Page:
Brian Robinson Jr. rushes for 204 yards, Bryce Young throws three TD passes and the Crimson Tide defense dominates in a 27-6 Cotton Bowl win
ARLINGTON, Texas — Brian Robinson Jr. ran for a career-high 204 yards and top-ranked Alabama rolled into yet another national championship game by overwhelming the first non-Power Five team to make the College Football Playoff.
Heisman Trophy winner Bryce Young threw three touchdown passes while mostly avoiding Cincinnati’s standout cornerbacks and the Crimson Tide beat the Bearcats, 27-6, in a CFP semifinal at the Cotton Bowl on Friday. It was the sixth semifinal victory in a row for the Crimson Tide.
Alabama (13-1) has missed the four-team playoff only once and will try to win its second national title in a row and fourth in the eight seasons of the CFP format with Coach Nick Saban. The Crimson Tide will face either No. 2 Michigan (12-1) or No. 3 Georgia (12-1), the previously undefeated team Alabama beat for the SEC title, in the national title game on Jan. 10 in Indianapolis.
Alabama clearly was doing what it could to minimize the impact of cornerbacks Ahmad Gardner and Coby Bryant, and pretty much succeeded with Robinson pounding on the ground and Young throwing a lot of short, safe passes – though he find Ja’Core Brooks for a 44-yard catch-and-run touchdown on a play away from the standout defenders for a 17-3 lead just before halftime.
The Crimson Tide opened the game with 10 consecutive runs before putting three receivers opposite of Gardner, who hasn’t given up a touchdown in coverage in his college career. Young found Slade Bolden open in the left flat for an 8-yard touchdown pass that put Alabama ahead to stay.
With their own dynamic quarterback in Desmond Ridder, the NFL prospect who returned for an extra season for just this chance, the Bearcats (13-1) were the nation’s only undefeated team until facing the playoff standard-bearer.
Coach Luke Fickell and Cincinnati broke through as the first non-P5 to make the four-team playoff, bolstered by a win on the first Saturday of October at Notre Dame. The Fighting Irish, who lost to Alabama, 31-14, in a CFP semifinal Rose Bowl played at AT&T Stadium last New Year’s Day, didn’t lose another game this season and finished fifth in the final CFP rankings behind the history-making Bearcats.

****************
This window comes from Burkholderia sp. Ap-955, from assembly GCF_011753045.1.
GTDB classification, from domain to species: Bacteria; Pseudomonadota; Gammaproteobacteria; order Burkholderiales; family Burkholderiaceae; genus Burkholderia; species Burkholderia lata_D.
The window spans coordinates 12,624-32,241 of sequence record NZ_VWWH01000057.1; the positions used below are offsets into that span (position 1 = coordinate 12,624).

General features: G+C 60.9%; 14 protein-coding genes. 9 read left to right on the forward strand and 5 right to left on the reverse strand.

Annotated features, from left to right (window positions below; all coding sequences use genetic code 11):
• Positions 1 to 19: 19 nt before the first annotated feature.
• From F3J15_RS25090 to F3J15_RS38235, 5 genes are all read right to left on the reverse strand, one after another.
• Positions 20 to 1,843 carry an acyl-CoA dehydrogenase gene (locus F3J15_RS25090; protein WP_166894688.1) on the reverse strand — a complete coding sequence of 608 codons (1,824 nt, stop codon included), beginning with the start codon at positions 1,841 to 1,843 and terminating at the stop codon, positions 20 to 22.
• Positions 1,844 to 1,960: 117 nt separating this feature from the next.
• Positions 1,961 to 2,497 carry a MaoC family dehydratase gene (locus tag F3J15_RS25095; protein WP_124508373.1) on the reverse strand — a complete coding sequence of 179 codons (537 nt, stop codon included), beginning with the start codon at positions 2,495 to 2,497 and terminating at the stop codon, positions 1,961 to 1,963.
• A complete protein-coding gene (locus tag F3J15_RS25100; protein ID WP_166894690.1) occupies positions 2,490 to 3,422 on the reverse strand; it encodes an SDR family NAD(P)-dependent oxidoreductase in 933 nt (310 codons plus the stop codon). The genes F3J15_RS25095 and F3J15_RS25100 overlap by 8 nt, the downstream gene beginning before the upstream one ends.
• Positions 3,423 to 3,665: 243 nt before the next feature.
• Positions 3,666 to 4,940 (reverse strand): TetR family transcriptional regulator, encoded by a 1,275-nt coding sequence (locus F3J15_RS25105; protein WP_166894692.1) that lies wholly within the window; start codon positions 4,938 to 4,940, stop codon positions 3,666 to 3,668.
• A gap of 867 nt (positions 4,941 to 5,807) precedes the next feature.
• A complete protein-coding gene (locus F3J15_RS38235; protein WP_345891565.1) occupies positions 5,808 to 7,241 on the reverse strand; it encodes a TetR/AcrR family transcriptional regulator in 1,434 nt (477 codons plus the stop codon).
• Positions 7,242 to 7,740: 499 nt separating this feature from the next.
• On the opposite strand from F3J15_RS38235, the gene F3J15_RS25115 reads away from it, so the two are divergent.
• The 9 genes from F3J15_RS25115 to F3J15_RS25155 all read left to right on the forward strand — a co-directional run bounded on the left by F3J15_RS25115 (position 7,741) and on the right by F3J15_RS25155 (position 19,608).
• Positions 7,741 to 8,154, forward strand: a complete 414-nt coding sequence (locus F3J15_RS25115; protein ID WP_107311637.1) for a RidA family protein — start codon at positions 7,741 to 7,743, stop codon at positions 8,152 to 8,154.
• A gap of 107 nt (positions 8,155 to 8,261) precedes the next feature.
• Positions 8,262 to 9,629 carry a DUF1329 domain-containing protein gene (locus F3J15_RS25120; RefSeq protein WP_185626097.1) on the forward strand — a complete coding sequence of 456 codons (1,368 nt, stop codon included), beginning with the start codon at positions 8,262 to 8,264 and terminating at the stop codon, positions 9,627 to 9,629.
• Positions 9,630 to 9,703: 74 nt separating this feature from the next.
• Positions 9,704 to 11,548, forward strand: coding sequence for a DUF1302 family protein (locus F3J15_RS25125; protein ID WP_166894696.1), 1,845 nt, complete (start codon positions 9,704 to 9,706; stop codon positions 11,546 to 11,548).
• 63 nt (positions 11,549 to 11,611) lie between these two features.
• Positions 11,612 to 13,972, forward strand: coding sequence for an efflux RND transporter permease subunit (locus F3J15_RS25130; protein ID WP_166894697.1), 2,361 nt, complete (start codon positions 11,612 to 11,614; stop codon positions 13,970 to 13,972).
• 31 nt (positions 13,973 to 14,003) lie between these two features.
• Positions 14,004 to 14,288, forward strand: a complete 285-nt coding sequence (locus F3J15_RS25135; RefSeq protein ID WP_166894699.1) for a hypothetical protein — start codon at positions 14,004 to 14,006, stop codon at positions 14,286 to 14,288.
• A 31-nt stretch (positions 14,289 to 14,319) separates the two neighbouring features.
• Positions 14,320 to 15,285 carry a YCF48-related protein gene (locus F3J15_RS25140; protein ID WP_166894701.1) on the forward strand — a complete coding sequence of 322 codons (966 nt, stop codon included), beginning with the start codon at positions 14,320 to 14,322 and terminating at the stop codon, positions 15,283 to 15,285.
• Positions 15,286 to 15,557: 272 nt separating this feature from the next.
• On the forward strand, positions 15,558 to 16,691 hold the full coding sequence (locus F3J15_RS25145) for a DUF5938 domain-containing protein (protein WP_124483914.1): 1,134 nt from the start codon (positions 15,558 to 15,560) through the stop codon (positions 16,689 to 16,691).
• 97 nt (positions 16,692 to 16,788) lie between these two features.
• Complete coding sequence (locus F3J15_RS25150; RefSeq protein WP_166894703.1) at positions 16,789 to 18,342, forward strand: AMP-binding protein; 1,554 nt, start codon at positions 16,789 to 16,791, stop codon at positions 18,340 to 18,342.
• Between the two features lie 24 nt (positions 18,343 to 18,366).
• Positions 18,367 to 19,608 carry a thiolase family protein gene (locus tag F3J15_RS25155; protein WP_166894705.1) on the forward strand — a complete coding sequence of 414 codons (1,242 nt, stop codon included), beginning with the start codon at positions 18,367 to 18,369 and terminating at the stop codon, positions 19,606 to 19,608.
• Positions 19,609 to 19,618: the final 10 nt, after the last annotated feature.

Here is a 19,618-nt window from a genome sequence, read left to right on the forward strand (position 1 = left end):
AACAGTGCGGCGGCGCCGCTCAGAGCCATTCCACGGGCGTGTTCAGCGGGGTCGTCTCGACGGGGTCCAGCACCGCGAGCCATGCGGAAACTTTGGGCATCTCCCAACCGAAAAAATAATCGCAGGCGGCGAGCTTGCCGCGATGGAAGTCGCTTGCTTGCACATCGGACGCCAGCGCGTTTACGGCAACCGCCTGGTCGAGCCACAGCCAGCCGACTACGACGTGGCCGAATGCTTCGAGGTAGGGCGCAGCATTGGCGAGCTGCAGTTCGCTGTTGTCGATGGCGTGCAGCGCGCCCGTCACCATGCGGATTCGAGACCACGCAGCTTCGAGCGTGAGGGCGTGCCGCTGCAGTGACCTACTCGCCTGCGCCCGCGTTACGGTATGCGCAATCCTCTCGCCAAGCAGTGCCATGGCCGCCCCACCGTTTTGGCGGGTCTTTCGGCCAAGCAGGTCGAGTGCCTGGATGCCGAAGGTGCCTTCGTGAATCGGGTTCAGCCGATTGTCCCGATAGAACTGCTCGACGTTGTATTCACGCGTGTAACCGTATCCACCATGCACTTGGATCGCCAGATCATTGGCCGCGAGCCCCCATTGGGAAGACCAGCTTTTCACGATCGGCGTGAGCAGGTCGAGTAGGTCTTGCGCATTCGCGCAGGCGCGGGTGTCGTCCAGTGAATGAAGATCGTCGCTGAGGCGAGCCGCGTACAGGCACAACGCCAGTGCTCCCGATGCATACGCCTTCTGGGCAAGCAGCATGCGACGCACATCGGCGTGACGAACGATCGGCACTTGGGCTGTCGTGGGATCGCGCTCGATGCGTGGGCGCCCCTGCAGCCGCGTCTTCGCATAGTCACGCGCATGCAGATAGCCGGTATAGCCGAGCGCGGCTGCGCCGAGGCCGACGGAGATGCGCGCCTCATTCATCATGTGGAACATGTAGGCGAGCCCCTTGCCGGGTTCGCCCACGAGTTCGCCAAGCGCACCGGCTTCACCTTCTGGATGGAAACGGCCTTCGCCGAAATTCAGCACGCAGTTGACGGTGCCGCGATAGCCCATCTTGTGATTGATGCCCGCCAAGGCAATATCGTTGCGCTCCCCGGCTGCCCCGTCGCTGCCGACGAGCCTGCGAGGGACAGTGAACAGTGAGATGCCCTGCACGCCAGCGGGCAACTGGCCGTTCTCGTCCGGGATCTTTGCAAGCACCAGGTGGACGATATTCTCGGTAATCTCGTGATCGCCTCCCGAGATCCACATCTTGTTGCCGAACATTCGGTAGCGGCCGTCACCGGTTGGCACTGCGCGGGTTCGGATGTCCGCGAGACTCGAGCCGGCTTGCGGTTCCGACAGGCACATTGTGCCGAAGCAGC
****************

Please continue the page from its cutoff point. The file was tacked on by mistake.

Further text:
Ridder was sacked six times and outside of a 9-yard run on the opening play of the second half never hurt Alabama with his feet. He was 17-of-32 passing for 144 yards.
Young, a 20-year-old sophomore who starred at Mater Dei High, has a chance to become the fifth Alabama quarterback in 13 seasons to win a national title as a first-year starter. He completed 17 of 28 passes for 181 yards in the playoff game, four weeks after setting an SEC championship game record with 421 yards passing in a victory over Georgia and three weeks after being the first Crimson Tide QB to win a Heisman Trophy.
His only interception came late in the third quarter when he overthrew All-America receiver Jameson Williams in a crowd of defenders and was intercepted by Bryan Cook on the logo at midfield.
Williams was targeted eight times and had seven catches for 62 yards, the longest for 20 yards.
After Cook’s interception, the Bearcats went three-and-out for the fifth time in the game, with Ridder sacked for a 10-yard loss on third down.
Cincinnati: It was only the second loss in two seasons for the Bearcats, both setbacks coming in their final games. They lost to Georgia, 24-21, on a last-second field goal in the Peach Bowl last New Year’s Day. … Cincinnati drove for field goals by Cole Smith (37 and 31 yards) on the opening drive of each half, but struggled to move the ball outside of those two drives.
Alabama: After the Tide never got on track with their running game most of the season, fifth-year senior Robinson and the rushers led them in the semifinal game with 301 yards. Trey Sanders had 14 carries for 67 yards. Going into the Cotton Bowl, the Crimson Tide were averaging 147.6 yards per game, their lowest title in 15 seasons under Saban.
CINCINNATI DB HONORS KOBE BRYANT
Cincinnati’s Bryant, the winner of the Jim Thorpe Award that goes to the nation’s best defensive back, changed his number for Friday’s game.
Yes, Bryant is named after the late NBA great, even with the different spelling of the first name.
For the playoff game, Bryant switched from the No. 7 he had worn throughout his Cincinnati career to No. 8, one of the two numbers the basketball Hall of Fame player wore during his 20 seasons with the Lakers.
“My parents loved Kobe Bryant and my brother does too,” the Bearcats cornerback said. “So I was named for Kobe Bryant. It’s just spelled differently”
Bryant said during the week that he wanted to go “vintage Kobe” and bring that playoff mentality of the five-time NBA champion.
More to come on this story.